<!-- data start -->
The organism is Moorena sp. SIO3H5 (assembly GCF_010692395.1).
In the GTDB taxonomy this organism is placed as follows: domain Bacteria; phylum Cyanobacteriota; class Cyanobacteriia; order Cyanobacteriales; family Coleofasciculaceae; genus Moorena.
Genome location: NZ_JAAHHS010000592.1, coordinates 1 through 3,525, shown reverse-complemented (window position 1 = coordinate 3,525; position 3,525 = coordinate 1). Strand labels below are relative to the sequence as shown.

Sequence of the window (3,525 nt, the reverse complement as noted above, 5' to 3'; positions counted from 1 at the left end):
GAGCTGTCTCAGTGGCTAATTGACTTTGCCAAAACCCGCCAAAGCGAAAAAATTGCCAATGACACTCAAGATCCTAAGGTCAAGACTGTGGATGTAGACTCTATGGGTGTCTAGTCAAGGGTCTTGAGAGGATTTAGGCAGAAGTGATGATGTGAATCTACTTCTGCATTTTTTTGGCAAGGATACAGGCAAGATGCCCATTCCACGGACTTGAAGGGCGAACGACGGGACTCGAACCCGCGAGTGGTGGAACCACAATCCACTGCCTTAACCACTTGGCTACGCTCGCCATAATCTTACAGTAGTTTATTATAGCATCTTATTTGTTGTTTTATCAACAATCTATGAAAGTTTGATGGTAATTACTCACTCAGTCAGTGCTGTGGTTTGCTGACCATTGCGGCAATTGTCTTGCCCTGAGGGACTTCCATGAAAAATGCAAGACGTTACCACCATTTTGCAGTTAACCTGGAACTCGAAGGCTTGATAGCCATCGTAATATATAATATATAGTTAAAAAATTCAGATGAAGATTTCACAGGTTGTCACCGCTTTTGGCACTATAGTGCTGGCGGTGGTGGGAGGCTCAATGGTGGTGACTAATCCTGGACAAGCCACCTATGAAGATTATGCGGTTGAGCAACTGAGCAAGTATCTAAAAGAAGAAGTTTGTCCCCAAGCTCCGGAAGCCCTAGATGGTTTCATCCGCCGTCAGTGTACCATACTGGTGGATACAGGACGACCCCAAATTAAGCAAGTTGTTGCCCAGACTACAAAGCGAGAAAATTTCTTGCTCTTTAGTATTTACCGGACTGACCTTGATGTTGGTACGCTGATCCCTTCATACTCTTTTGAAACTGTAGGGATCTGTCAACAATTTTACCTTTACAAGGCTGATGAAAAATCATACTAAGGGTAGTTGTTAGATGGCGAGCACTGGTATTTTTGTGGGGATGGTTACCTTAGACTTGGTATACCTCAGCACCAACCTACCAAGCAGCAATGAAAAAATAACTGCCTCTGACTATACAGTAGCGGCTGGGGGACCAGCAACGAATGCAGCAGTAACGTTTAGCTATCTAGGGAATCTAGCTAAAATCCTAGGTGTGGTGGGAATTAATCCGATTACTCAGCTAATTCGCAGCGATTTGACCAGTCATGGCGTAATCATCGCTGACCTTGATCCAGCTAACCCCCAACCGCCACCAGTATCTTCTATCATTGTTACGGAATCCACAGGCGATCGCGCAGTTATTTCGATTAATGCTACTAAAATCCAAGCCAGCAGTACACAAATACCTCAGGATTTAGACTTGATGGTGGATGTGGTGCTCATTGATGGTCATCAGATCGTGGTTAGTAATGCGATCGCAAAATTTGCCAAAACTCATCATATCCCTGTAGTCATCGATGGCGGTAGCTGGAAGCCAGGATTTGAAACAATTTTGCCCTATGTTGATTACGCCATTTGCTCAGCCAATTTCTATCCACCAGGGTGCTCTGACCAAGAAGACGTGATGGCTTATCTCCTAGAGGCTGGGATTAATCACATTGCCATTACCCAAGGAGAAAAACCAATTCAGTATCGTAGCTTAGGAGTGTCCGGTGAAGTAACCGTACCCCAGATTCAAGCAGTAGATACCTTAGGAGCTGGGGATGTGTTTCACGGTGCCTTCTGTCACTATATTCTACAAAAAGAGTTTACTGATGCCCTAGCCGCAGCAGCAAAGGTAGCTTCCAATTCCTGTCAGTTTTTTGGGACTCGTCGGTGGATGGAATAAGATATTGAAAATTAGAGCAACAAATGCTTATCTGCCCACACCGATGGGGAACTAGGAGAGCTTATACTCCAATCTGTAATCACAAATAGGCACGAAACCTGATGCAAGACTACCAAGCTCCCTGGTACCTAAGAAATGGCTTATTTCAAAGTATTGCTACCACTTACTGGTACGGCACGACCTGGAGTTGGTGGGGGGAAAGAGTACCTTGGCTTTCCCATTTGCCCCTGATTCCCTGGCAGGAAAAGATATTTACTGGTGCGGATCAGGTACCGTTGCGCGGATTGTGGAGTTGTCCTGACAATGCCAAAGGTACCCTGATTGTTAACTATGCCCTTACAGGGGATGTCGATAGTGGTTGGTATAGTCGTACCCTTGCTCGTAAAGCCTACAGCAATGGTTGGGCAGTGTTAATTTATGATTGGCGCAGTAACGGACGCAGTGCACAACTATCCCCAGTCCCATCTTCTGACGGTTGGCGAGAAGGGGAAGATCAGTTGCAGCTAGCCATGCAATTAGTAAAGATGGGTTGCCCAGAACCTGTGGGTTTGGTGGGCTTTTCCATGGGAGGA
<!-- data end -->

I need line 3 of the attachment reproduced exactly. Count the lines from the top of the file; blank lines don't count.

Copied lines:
Genome location: NZ_JAAHHS010000592.1, coordinates 1 through 3,525, shown reverse-complemented (window position 1 = coordinate 3,525; position 3,525 = coordinate 1). Strand labels below are relative to the sequence as shown.